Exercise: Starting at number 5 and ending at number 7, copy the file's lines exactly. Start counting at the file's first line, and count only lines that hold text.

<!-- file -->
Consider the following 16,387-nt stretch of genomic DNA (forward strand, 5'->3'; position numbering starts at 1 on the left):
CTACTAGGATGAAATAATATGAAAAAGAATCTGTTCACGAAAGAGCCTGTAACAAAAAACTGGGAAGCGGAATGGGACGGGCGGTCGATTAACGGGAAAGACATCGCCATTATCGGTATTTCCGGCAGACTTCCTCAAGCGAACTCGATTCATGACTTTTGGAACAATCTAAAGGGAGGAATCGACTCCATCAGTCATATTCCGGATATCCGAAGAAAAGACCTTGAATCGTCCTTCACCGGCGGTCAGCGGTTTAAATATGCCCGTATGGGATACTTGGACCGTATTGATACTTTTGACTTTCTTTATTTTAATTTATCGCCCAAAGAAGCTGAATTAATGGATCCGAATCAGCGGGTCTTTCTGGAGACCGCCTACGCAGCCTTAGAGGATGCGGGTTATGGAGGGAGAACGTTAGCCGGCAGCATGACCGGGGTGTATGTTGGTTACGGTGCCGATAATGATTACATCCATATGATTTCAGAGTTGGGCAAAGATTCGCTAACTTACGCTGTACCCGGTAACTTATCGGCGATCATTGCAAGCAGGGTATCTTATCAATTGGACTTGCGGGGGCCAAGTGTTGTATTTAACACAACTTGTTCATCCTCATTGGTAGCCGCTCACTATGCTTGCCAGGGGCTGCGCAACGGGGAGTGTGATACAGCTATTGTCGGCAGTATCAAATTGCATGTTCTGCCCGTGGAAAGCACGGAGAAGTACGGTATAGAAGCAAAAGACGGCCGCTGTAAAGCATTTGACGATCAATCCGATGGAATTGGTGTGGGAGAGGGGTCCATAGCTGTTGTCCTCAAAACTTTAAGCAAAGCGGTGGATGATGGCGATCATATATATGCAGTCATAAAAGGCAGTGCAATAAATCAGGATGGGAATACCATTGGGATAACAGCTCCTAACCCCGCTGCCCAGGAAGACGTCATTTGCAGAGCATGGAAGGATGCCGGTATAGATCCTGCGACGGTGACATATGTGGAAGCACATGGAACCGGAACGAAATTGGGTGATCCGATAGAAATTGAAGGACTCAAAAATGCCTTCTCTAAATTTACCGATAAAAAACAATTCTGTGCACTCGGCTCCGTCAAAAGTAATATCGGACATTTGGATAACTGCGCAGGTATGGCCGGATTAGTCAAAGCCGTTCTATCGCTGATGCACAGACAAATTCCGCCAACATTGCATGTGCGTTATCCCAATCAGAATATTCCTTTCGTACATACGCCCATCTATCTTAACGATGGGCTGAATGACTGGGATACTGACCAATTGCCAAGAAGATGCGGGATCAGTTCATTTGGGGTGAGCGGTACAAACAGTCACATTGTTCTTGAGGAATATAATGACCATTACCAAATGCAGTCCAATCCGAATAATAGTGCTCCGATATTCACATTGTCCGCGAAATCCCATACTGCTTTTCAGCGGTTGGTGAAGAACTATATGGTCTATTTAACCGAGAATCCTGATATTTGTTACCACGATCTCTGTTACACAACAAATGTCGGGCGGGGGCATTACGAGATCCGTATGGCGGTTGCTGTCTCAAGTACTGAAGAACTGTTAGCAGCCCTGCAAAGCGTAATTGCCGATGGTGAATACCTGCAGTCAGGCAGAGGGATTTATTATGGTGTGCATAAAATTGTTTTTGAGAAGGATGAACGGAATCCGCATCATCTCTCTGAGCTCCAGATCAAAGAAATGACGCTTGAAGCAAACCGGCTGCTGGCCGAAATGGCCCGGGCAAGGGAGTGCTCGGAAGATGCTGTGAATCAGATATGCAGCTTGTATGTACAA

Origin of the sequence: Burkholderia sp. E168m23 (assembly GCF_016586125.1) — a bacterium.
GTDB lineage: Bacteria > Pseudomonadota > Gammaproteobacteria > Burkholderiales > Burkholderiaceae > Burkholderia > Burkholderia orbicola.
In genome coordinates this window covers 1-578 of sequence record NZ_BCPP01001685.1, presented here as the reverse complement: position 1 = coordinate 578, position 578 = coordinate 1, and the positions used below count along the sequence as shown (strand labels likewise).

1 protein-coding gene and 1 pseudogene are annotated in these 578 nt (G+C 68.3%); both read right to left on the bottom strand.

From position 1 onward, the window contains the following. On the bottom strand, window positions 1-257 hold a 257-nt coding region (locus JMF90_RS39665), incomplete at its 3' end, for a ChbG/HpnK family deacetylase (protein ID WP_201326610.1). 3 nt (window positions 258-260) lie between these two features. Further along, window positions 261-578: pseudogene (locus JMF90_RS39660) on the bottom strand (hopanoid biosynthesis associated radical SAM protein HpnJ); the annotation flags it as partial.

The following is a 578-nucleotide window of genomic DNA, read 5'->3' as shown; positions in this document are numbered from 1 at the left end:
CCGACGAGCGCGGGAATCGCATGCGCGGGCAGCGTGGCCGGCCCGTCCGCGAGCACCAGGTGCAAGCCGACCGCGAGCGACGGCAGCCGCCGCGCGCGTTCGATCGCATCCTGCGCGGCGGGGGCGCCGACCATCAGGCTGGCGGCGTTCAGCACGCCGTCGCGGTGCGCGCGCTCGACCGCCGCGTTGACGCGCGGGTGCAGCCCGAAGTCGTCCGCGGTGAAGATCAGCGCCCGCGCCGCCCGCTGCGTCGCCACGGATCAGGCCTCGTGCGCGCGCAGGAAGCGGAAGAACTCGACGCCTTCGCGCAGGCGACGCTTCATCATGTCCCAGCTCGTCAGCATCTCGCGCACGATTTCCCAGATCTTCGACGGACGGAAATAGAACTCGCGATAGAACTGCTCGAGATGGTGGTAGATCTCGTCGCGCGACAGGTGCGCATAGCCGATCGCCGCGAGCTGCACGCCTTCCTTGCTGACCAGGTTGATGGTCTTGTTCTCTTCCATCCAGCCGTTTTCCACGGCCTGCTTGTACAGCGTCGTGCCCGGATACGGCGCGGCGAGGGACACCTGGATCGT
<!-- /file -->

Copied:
In genome coordinates this window covers 1-578 of sequence record NZ_BCPP01001685.1, presented here as the reverse complement: position 1 = coordinate 578, position 578 = coordinate 1, and the positions used below count along the sequence as shown (strand labels likewise).

1 protein-coding gene and 1 pseudogene are annotated in these 578 nt (G+C 68.3%); both read right to left on the bottom strand.

From position 1 onward, the window contains the following. On the bottom strand, window positions 1-257 hold a 257-nt coding region (locus JMF90_RS39665), incomplete at its 3' end, for a ChbG/HpnK family deacetylase (protein ID WP_201326610.1). 3 nt (window positions 258-260) lie between these two features. Further along, window positions 261-578: pseudogene (locus JMF90_RS39660) on the bottom strand (hopanoid biosynthesis associated radical SAM protein HpnJ); the annotation flags it as partial.